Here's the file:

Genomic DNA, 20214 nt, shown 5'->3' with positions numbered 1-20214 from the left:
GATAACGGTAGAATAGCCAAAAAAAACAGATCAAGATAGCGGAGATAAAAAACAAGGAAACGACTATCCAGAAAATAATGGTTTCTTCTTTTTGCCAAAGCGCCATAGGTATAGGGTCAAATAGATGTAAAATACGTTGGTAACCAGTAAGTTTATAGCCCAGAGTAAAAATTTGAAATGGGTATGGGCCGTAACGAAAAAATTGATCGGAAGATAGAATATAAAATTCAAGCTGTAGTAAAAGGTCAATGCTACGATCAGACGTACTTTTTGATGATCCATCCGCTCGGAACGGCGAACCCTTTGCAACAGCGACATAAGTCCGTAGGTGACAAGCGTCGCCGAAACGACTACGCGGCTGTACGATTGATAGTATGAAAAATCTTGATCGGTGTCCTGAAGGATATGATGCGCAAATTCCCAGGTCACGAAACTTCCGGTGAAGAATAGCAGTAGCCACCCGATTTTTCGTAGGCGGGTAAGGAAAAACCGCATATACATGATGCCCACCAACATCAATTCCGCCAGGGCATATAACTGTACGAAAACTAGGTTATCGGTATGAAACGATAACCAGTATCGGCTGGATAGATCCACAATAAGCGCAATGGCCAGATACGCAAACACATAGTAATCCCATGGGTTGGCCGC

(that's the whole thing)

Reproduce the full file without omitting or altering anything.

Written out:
Genomic DNA, 20214 nt, shown 5'->3' with positions numbered 1-20214 from the left:
GATAACGGTAGAATAGCCAAAAAAAACAGATCAAGATAGCGGAGATAAAAAACAAGGAAACGACTATCCAGAAAATAATGGTTTCTTCTTTTTGCCAAAGCGCCATAGGTATAGGGTCAAATAGATGTAAAATACGTTGGTAACCAGTAAGTTTATAGCCCAGAGTAAAAATTTGAAATGGGTATGGGCCGTAACGAAAAAATTGATCGGAAGATAGAATATAAAATTCAAGCTGTAGTAAAAGGTCAATGCTACGATCAGACGTACTTTTTGATGATCCATCCGCTCGGAACGGCGAACCCTTTGCAACAGCGACATAAGTCCGTAGGTGACAAGCGTCGCCGAAACGACTACGCGGCTGTACGATTGATAGTATGAAAAATCTTGATCGGTGTCCTGAAGGATATGATGCGCAAATTCCCAGGTCACGAAACTTCCGGTGAAGAATAGCAGTAGCCACCCGATTTTTCGTAGGCGGGTAAGGAAAAACCGCATATACATGATGCCCACCAACATCAATTCCGCCAGGGCATATAACTGTACGAAAACTAGGTTATCGGTATGAAACGATAACCAGTATCGGCTGGATAGATCCACAATAAGCGCAATGGCCAGATACGCAAACACATAGTAATCCCATGGGTTGGCCGC